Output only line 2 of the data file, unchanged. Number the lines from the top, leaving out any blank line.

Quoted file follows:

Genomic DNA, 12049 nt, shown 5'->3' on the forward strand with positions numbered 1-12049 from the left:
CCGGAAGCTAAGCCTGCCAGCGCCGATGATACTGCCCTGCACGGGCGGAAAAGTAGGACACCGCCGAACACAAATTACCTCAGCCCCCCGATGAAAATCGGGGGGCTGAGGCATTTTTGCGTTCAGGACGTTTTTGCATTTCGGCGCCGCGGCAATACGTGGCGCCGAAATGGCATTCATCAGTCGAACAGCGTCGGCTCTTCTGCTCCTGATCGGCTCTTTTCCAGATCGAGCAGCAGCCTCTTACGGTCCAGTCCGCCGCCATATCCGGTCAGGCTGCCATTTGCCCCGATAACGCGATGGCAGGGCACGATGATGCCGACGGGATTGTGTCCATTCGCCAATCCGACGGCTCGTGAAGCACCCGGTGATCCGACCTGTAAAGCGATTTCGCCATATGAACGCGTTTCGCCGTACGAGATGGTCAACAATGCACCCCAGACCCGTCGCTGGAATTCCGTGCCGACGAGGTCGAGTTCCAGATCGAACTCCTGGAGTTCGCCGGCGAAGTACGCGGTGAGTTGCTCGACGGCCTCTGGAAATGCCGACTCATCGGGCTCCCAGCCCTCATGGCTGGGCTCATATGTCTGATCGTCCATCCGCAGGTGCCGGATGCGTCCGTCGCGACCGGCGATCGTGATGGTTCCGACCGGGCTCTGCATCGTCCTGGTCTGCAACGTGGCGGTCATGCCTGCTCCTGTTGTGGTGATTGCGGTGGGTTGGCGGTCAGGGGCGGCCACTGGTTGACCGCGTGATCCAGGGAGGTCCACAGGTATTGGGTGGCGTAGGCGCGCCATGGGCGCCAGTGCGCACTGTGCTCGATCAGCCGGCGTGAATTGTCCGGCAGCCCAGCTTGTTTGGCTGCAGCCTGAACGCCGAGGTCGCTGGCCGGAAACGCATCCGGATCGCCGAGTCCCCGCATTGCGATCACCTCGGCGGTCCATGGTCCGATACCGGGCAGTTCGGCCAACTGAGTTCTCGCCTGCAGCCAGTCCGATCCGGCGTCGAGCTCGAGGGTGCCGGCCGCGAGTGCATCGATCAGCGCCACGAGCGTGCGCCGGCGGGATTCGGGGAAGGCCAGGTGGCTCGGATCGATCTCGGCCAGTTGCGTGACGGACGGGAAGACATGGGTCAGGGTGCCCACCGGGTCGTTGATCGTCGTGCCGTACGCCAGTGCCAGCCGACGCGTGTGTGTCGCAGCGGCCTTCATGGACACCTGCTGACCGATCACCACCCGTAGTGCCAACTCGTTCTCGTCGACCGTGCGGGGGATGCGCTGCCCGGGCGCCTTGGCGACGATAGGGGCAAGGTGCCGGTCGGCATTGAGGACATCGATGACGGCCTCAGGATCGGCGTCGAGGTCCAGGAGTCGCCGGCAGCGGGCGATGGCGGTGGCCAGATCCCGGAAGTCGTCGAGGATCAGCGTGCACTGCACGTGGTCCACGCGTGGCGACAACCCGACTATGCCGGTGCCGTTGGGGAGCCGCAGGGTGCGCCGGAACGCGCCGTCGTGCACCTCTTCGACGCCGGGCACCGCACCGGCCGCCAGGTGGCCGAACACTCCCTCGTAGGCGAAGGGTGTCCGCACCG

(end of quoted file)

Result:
CCGGAAGCTAAGCCTGCCAGCGCCGATGATACTGCCCTGCACGGGCGGAAAAGTAGGACACCGCCGAACACAAATTACCTCAGCCCCCCGATGAAAATCGGGGGGCTGAGGCATTTTTGCGTTCAGGACGTTTTTGCATTTCGGCGCCGCGGCAATACGTGGCGCCGAAATGGCATTCATCAGTCGAACAGCGTCGGCTCTTCTGCTCCTGATCGGCTCTTTTCCAGATCGAGCAGCAGCCTCTTACGGTCCAGTCCGCCGCCATATCCGGTCAGGCTGCCATTTGCCCCGATAACGCGATGGCAGGGCACGATGATGCCGACGGGATTGTGTCCATTCGCCAATCCGACGGCTCGTGAAGCACCCGGTGATCCGACCTGTAAAGCGATTTCGCCATATGAACGCGTTTCGCCGTACGAGATGGTCAACAATGCACCCCAGACCCGTCGCTGGAATTCCGTGCCGACGAGGTCGAGTTCCAGATCGAACTCCTGGAGTTCGCCGGCGAAGTACGCGGTGAGTTGCTCGACGGCCTCTGGAAATGCCGACTCATCGGGCTCCCAGCCCTCATGGCTGGGCTCATATGTCTGATCGTCCATCCGCAGGTGCCGGATGCGTCCGTCGCGACCGGCGATCGTGATGGTTCCGACCGGGCTCTGCATCGTCCTGGTCTGCAACGTGGCGGTCATGCCTGCTCCTGTTGTGGTGATTGCGGTGGGTTGGCGGTCAGGGGCGGCCACTGGTTGACCGCGTGATCCAGGGAGGTCCACAGGTATTGGGTGGCGTAGGCGCGCCATGGGCGCCAGTGCGCACTGTGCTCGATCAGCCGGCGTGAATTGTCCGGCAGCCCAGCTTGTTTGGCTGCAGCCTGAACGCCGAGGTCGCTGGCCGGAAACGCATCCGGATCGCCGAGTCCCCGCATTGCGATCACCTCGGCGGTCCATGGTCCGATACCGGGCAGTTCGGCCAACTGAGTTCTCGCCTGCAGCCAGTCCGATCCGGCGTCGAGCTCGAGGGTGCCGGCCGCGAGTGCATCGATCAGCGCCACGAGCGTGCGCCGGCGGGATTCGGGGAAGGCCAGGTGGCTCGGATCGATCTCGGCCAGTTGCGTGACGGACGGGAAGACATGGGTCAGGGTGCCCACCGGGTCGTTGATCGTCGTGCCGTACGCCAGTGCCAGCCGACGCGTGTGTGTCGCAGCGGCCTTCATGGACACCTGCTGACCGATCACCACCCGTAGTGCCAACTCGTTCTCGTCGACCGTGCGGGGGATGCGCTGCCCGGGCGCCTTGGCGACGATAGGGGCAAGGTGCCGGTCGGCATTGAGGACATCGATGACGGCCTCAGGATCGGCGTCGAGGTCCAGGAGTCGCCGGCAGCGGGCGATGGCGGTGGCCAGATCCCGGAAGTCGTCGAGGATCAGCGTGCACTGCACGTGGTCCACGCGTGGCGACAACCCGACTATGCCGGTGCCGTTGGGGAGCCGCAGGGTGCGCCGGAACGCGCCGTCGTGCACCTCTTCGACGCCGGGCACCGCACCGGCCGCCAGGTGGCCGAACACTCCCTCGTAGGCGAAGGGTGTCCGCACCG